Zealandia is an almost submerged continental fragment of New Zealand that sank after breaking away from Australia millions of years ago. The other Zealandia is an ecological experiment where wildlife and plant life unique to New Zealand is being introduced and nurtured in their natural habitats.
At the eco sanctuary rare species live in one square mile of regenerated forest, protected by specially designed pest proof fencing. 32 km of tracks take visitors around the facility to get acquainted with the lives and habits of 40 different species of birds 24 of them endemic, geckos, frogs and skinks, the tuatara a reptilian living fossil and a range of wetas including the giant weta one of the biggest and heaviest insects in the world only found in New Zealand. The sanctuary’s freshwater lakes stock native fish species including the banded koko pu, the koura and the lonfin eel. With the exclusion of pests, native tree species like the silver fern, the black tree fern, the pepper tree, the world’s most southern palm trees and the biggest fuchsias are among a host of native plants here. Additionally ever greens, flowering shrubs, broad leafed forest species and wetland species can be found in the lush regenerated forest.
A visit to Zealandia will not only acquaint visitors with New Zealand’s endemic flora and fauna but the environment thousands of years ago and the changes wrought over the past few hundred years that have drastically changed it. Information on the conservation measures being implemented to arrest further environmental decline is also disseminated.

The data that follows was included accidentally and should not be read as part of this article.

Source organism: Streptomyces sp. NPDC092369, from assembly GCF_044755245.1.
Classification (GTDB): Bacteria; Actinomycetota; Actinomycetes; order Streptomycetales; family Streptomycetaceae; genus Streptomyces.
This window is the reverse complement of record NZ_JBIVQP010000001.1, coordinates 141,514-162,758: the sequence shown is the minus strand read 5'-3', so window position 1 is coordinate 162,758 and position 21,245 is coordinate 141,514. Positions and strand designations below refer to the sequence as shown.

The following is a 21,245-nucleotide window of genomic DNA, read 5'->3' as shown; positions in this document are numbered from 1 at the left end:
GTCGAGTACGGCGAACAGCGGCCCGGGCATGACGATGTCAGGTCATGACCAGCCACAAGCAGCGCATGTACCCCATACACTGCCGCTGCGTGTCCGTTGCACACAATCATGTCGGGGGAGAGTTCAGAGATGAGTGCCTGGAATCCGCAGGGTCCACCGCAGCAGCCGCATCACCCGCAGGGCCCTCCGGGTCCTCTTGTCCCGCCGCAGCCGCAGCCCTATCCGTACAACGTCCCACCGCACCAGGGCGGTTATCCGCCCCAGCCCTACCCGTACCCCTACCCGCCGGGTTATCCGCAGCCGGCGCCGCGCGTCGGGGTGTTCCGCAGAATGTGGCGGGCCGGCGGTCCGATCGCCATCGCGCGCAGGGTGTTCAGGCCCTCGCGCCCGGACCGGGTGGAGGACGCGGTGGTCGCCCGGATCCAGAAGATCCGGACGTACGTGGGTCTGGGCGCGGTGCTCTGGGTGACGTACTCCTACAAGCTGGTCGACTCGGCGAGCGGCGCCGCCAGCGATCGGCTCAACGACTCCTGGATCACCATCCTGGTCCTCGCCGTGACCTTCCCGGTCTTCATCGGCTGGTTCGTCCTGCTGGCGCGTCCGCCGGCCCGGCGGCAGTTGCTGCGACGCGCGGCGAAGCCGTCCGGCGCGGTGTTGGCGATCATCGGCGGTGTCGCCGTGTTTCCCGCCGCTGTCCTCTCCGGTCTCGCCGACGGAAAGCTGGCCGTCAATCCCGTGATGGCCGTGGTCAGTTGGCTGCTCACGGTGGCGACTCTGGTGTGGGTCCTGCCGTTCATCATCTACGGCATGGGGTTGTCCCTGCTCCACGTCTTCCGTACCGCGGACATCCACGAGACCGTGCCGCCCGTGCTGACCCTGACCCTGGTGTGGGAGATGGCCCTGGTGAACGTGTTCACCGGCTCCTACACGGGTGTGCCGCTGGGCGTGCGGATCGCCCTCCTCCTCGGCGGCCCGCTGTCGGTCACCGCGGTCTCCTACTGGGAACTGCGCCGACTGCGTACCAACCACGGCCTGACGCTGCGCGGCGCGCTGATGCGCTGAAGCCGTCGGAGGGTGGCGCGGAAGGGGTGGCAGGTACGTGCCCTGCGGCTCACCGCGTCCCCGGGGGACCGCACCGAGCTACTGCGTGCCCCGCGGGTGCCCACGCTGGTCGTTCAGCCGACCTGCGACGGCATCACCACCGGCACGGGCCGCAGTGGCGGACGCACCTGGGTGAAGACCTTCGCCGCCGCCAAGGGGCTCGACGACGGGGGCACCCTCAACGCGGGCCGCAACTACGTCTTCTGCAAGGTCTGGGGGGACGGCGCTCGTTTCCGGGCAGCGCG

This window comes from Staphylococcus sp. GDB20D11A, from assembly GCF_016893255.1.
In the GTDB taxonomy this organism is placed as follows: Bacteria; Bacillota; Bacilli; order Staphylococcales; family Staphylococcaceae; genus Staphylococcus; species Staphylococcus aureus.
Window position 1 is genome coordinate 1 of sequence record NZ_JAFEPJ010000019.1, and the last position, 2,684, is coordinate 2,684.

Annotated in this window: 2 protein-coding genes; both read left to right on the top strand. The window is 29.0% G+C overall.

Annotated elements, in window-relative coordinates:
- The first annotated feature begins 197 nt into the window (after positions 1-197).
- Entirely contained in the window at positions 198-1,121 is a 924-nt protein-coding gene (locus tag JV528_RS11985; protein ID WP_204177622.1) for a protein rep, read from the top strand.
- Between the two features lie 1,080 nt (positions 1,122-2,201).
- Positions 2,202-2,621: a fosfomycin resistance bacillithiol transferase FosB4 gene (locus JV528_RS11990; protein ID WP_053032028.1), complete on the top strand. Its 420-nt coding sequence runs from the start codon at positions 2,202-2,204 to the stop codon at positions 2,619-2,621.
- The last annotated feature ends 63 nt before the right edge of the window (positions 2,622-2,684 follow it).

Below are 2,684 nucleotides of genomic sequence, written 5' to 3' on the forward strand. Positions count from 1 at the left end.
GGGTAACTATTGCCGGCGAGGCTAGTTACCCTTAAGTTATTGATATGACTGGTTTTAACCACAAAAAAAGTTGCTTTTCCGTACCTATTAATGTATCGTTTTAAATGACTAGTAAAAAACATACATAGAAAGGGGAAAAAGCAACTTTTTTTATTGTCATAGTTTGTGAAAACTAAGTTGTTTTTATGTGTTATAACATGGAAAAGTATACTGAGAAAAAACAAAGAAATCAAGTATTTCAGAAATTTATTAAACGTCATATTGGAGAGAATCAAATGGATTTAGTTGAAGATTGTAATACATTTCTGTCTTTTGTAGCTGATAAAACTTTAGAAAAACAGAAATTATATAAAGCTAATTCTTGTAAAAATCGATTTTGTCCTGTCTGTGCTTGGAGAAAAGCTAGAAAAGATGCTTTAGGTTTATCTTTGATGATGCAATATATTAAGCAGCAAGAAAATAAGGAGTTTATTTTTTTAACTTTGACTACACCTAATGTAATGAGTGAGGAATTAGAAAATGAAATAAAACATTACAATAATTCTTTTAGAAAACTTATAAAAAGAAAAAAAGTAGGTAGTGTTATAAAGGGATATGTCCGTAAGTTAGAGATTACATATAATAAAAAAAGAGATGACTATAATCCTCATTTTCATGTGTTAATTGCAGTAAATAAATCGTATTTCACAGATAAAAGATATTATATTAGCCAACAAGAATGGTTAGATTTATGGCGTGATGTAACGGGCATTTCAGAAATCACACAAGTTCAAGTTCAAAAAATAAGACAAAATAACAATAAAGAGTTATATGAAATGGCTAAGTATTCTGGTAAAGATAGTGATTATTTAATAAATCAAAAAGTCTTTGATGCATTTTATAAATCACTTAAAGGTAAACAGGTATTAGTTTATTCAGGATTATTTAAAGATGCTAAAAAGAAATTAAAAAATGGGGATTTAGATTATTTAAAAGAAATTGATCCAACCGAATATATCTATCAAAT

Walk and Talk tours, species talks and boat rides enable learning more about the sanctuary’s denizens. On night tours, guided torchlight walks show spotted kiwi and other nocturnal creatures doing their thing and evening bird calls long absent from the mainland are also heard again.
Zealandia’s conservation and ecological restoration programme has received much international acclaim. Major breakthroughs have been achieved in conservation of native flora and fauna using techniques that had not been attempted before. Among the successes of the sanctuary are keeping out 13 species of mammal pests with a specially designed fence and reintroducing over 40 locally or nationally threatened plant and animal species back into the wild.
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Pushpitha Wijesinghe is an experienced independent freelance writer. He specializes in providing a wide variety of content and articles related to the travel hospitality industry.